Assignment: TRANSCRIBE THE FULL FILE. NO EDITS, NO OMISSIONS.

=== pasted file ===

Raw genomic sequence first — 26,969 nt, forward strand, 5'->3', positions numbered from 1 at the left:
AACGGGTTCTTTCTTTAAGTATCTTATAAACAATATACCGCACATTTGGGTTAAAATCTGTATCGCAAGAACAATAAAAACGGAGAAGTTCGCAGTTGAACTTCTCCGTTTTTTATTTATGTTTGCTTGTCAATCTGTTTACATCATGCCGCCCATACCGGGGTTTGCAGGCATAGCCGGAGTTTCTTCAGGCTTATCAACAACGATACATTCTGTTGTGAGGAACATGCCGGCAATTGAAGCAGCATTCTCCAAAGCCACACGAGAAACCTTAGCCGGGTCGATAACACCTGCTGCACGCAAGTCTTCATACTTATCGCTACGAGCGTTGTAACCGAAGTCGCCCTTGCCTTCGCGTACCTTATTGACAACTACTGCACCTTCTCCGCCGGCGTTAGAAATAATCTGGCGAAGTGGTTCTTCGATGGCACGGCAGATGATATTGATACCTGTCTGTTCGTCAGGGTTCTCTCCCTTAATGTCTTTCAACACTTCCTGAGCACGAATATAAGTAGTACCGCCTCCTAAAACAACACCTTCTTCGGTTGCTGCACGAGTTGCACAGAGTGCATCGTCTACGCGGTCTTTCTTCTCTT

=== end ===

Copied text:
Raw genomic sequence first — 26,969 nt, forward strand, 5'->3', positions numbered from 1 at the left:
AACGGGTTCTTTCTTTAAGTATCTTATAAACAATATACCGCACATTTGGGTTAAAATCTGTATCGCAAGAACAATAAAAACGGAGAAGTTCGCAGTTGAACTTCTCCGTTTTTTATTTATGTTTGCTTGTCAATCTGTTTACATCATGCCGCCCATACCGGGGTTTGCAGGCATAGCCGGAGTTTCTTCAGGCTTATCAACAACGATACATTCTGTTGTGAGGAACATGCCGGCAATTGAAGCAGCATTCTCCAAAGCCACACGAGAAACCTTAGCCGGGTCGATAACACCTGCTGCACGCAAGTCTTCATACTTATCGCTACGAGCGTTGTAACCGAAGTCGCCCTTGCCTTCGCGTACCTTATTGACAACTACTGCACCTTCTCCGCCGGCGTTAGAAATAATCTGGCGAAGTGGTTCTTCGATGGCACGGCAGATGATATTGATACCTGTCTGTTCGTCAGGGTTCTCTCCCTTAATGTCTTTCAACACTTCCTGAGCACGAATATAAGTAGTACCGCCTCCTAAAACAACACCTTCTTCGGTTGCTGCACGAGTTGCACAGAGTGCATCGTCTACGCGGTCTTTCTTCTCTT